Today we honor the Apollo 1, Challenger, and Columbia crews, and all members of the NASA family who lost their lives in the exploration of space. We honor their commitment as well as the loss to their families and friends.
The last Thursday of each January, NASA's annual Day of Remembrance, obliges us to reflect not only on the sacrifices that have been made by our fallen friends and co-workers, but to also consider what each one of us can do in their honor to assure that NASA achieves its very difficult goals in as safe a manner as humanly possible by recalling and reflecting on our core values of safety, excellence, integrity and teamwork.
Spaceflight represents one of the most difficult endeavors that we as a people can undertake. Just as the rewards are great, so too are the challenges we must overcome to safely reach, operate in, and live in space. We will not always know what lies ahead of us; as we explore we learn more about the wonders outside of our planet, but also how unforgiving space can be.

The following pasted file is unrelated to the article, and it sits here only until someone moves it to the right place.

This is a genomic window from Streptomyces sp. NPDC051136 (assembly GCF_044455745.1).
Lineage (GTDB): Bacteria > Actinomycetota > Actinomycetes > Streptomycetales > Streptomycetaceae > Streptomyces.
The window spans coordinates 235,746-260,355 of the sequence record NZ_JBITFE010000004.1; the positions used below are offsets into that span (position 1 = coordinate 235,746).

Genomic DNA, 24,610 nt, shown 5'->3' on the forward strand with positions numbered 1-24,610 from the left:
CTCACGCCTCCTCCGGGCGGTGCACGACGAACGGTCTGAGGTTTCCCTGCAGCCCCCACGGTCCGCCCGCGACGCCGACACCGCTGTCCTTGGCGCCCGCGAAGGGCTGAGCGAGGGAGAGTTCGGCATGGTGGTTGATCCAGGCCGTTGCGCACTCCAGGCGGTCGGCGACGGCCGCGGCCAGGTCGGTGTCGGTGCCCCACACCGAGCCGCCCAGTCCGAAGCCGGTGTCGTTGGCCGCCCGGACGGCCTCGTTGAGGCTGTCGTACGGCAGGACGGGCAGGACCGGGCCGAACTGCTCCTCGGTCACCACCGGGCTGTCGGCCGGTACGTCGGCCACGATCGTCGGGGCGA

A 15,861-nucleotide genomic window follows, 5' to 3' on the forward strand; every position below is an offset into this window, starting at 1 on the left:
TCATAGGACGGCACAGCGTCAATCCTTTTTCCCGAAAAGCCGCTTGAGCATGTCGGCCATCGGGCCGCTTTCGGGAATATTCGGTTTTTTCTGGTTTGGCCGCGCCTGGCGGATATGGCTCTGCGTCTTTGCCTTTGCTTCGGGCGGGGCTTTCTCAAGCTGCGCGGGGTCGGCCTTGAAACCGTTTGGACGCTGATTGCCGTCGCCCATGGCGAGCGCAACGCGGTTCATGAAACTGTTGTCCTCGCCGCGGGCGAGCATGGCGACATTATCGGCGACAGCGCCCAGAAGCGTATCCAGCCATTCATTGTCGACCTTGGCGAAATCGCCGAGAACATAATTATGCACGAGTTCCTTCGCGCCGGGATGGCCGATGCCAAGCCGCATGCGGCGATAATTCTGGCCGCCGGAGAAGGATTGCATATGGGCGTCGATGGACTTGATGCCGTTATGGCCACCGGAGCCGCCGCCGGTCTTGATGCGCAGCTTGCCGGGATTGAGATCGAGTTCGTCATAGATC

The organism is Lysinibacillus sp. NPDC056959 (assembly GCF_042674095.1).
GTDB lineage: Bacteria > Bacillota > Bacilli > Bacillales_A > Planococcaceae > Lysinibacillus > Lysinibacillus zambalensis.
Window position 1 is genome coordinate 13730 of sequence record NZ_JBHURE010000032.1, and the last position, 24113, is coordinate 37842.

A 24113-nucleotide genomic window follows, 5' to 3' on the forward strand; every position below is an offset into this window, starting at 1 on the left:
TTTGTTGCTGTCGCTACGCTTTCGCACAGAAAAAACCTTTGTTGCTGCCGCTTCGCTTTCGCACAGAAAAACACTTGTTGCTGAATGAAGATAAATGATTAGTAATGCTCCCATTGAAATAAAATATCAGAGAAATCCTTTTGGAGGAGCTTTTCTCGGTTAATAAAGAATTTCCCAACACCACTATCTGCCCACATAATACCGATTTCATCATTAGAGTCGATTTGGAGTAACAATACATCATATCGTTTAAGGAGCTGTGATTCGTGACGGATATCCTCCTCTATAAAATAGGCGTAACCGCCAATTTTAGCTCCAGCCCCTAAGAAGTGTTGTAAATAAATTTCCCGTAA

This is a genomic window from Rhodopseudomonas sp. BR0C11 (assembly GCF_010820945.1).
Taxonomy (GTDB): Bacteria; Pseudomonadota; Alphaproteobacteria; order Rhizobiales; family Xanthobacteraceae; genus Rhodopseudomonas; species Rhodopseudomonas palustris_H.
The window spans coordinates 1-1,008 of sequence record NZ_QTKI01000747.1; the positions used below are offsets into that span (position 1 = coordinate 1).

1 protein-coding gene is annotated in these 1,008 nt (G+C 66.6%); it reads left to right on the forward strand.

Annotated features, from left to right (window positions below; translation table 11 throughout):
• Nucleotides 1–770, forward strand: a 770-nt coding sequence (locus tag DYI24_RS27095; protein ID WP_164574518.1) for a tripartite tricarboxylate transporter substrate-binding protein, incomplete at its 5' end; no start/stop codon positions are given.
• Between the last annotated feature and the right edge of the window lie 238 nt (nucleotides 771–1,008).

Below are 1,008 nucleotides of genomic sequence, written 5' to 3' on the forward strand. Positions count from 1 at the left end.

While we all recognize these challenges, today is a good day to reflect on how we go about meeting them. We must challenge our assumptions, recognize our risks, and address each difficulty directly and openly so that we can operate more safely and more successfully than we did yesterday, or last month, or last year. We must always strive to be better, and to do better.
It's going to be a busy year for all of us, with missions that carry with them the considerable risk that is a part of our normal business. But they also carry great potential. We each have opportunities -- every day -- to remember through our actions, the courageous men and women who dedicated their lives to public service.
With each mission and every challenge, we build upon their technical achievements, benefit from their discoveries, and tap into their bravery and spirit. I am honored to remember these members of the NASA family, and to work side by side with those in NASA and in our communities, to fulfill the vision of these extraordinary people, of living and working in space.
Christopher J. Scolese